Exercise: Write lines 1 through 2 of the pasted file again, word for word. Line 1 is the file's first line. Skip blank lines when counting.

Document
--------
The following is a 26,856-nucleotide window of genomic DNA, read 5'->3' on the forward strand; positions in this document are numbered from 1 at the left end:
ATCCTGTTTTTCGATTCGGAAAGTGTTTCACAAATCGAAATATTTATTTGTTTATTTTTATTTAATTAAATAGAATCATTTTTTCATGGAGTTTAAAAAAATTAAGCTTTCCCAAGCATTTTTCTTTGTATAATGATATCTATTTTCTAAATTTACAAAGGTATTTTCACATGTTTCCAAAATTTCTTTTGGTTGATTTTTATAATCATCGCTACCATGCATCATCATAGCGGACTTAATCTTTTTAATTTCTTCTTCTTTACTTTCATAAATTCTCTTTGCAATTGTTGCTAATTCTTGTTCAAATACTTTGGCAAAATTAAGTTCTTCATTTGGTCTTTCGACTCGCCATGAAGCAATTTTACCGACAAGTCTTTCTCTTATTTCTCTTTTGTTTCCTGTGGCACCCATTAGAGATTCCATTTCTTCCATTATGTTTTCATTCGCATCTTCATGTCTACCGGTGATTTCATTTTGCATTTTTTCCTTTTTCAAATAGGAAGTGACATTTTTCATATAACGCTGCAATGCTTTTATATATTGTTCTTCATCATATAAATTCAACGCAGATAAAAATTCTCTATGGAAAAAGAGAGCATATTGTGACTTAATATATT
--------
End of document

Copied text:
The following is a 26,856-nucleotide window of genomic DNA, read 5'->3' on the forward strand; positions in this document are numbered from 1 at the left end:
ATCCTGTTTTTCGATTCGGAAAGTGTTTCACAAATCGAAATATTTATTTGTTTATTTTTATTTAATTAAATAGAATCATTTTTTCATGGAGTTTAAAAAAATTAAGCTTTCCCAAGCATTTTTCTTTGTATAATGATATCTATTTTCTAAATTTACAAAGGTATTTTCACATGTTTCCAAAATTTCTTTTGGTTGATTTTTATAATCATCGCTACCATGCATCATCATAGCGGACTTAATCTTTTTAATTTCTTCTTCTTTACTTTCATAAATTCTCTTTGCAATTGTTGCTAATTCTTGTTCAAATACTTTGGCAAAATTAAGTTCTTCATTTGGTCTTTCGACTCGCCATGAAGCAATTTTACCGACAAGTCTTTCTCTTATTTCTCTTTTGTTTCCTGTGGCACCCATTAGAGATTCCATTTCTTCCATTATGTTTTCATTCGCATCTTCATGTCTACCGGTGATTTCATTTTGCATTTTTTCCTTTTTCAAATAGGAAGTGACATTTTTCATATAACGCTGCAATGCTTTTATATATTGTTCTTCATCATATAAATTCAACGCAGATAAAAATTCTCTATGGAAAAAGAGAGCATATTGTGACTTAATATATT